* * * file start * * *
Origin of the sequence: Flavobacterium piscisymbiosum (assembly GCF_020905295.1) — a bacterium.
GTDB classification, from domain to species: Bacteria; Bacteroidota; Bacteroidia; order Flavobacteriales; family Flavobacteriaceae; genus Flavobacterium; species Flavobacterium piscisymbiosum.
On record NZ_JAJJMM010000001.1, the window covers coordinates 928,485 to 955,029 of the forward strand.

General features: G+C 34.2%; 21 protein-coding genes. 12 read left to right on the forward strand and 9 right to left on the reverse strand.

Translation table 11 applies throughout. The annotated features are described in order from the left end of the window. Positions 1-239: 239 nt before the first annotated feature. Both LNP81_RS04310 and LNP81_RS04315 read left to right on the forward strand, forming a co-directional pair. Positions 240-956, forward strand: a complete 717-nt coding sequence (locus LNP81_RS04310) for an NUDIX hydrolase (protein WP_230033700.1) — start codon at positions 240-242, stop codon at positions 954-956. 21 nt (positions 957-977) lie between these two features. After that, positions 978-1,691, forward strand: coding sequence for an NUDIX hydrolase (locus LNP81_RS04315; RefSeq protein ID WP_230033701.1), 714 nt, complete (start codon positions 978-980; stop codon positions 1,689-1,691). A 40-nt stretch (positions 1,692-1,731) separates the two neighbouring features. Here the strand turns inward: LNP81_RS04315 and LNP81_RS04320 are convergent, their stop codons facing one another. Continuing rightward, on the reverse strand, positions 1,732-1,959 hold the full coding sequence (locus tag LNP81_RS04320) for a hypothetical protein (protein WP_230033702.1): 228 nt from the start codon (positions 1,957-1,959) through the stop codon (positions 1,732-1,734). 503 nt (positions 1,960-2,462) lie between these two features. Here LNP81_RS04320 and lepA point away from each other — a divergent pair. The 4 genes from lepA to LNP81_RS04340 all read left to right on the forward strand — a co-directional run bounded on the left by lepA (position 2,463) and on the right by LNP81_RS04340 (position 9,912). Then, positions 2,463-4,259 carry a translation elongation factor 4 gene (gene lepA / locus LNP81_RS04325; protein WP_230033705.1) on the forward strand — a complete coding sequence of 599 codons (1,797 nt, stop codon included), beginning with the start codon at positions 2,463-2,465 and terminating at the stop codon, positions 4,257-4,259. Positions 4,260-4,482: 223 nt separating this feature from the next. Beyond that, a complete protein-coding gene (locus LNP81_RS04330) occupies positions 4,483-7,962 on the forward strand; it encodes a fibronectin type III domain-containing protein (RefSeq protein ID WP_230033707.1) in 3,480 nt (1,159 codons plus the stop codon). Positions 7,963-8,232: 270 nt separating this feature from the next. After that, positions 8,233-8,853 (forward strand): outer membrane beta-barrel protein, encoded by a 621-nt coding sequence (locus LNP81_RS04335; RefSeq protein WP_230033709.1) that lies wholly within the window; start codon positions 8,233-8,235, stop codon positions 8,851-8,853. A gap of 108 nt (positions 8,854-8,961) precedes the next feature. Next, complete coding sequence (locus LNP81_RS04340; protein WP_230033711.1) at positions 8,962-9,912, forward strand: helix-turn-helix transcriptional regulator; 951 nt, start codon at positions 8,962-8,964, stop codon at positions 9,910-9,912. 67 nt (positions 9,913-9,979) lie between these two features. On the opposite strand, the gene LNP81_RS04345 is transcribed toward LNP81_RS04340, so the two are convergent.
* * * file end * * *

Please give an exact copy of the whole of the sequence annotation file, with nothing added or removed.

Origin of the sequence: Flavobacterium piscisymbiosum (assembly GCF_020905295.1) — a bacterium.
GTDB classification, from domain to species: Bacteria; Bacteroidota; Bacteroidia; order Flavobacteriales; family Flavobacteriaceae; genus Flavobacterium; species Flavobacterium piscisymbiosum.
On record NZ_JAJJMM010000001.1, the window covers coordinates 928,485 to 955,029 of the forward strand.

General features: G+C 34.2%; 21 protein-coding genes. 12 read left to right on the forward strand and 9 right to left on the reverse strand.

Translation table 11 applies throughout. The annotated features are described in order from the left end of the window. Positions 1-239: 239 nt before the first annotated feature. Both LNP81_RS04310 and LNP81_RS04315 read left to right on the forward strand, forming a co-directional pair. Positions 240-956, forward strand: a complete 717-nt coding sequence (locus LNP81_RS04310) for an NUDIX hydrolase (protein WP_230033700.1) — start codon at positions 240-242, stop codon at positions 954-956. 21 nt (positions 957-977) lie between these two features. After that, positions 978-1,691, forward strand: coding sequence for an NUDIX hydrolase (locus LNP81_RS04315; RefSeq protein ID WP_230033701.1), 714 nt, complete (start codon positions 978-980; stop codon positions 1,689-1,691). A 40-nt stretch (positions 1,692-1,731) separates the two neighbouring features. Here the strand turns inward: LNP81_RS04315 and LNP81_RS04320 are convergent, their stop codons facing one another. Continuing rightward, on the reverse strand, positions 1,732-1,959 hold the full coding sequence (locus tag LNP81_RS04320) for a hypothetical protein (protein WP_230033702.1): 228 nt from the start codon (positions 1,957-1,959) through the stop codon (positions 1,732-1,734). 503 nt (positions 1,960-2,462) lie between these two features. Here LNP81_RS04320 and lepA point away from each other — a divergent pair. The 4 genes from lepA to LNP81_RS04340 all read left to right on the forward strand — a co-directional run bounded on the left by lepA (position 2,463) and on the right by LNP81_RS04340 (position 9,912). Then, positions 2,463-4,259 carry a translation elongation factor 4 gene (gene lepA / locus LNP81_RS04325; protein WP_230033705.1) on the forward strand — a complete coding sequence of 599 codons (1,797 nt, stop codon included), beginning with the start codon at positions 2,463-2,465 and terminating at the stop codon, positions 4,257-4,259. Positions 4,260-4,482: 223 nt separating this feature from the next. Beyond that, a complete protein-coding gene (locus LNP81_RS04330) occupies positions 4,483-7,962 on the forward strand; it encodes a fibronectin type III domain-containing protein (RefSeq protein ID WP_230033707.1) in 3,480 nt (1,159 codons plus the stop codon). Positions 7,963-8,232: 270 nt separating this feature from the next. After that, positions 8,233-8,853 (forward strand): outer membrane beta-barrel protein, encoded by a 621-nt coding sequence (locus LNP81_RS04335; RefSeq protein WP_230033709.1) that lies wholly within the window; start codon positions 8,233-8,235, stop codon positions 8,851-8,853. A gap of 108 nt (positions 8,854-8,961) precedes the next feature. Next, complete coding sequence (locus LNP81_RS04340; protein WP_230033711.1) at positions 8,962-9,912, forward strand: helix-turn-helix transcriptional regulator; 951 nt, start codon at positions 8,962-8,964, stop codon at positions 9,910-9,912. 67 nt (positions 9,913-9,979) lie between these two features. On the opposite strand, the gene LNP81_RS04345 is transcribed toward LNP81_RS04340, so the two are convergent.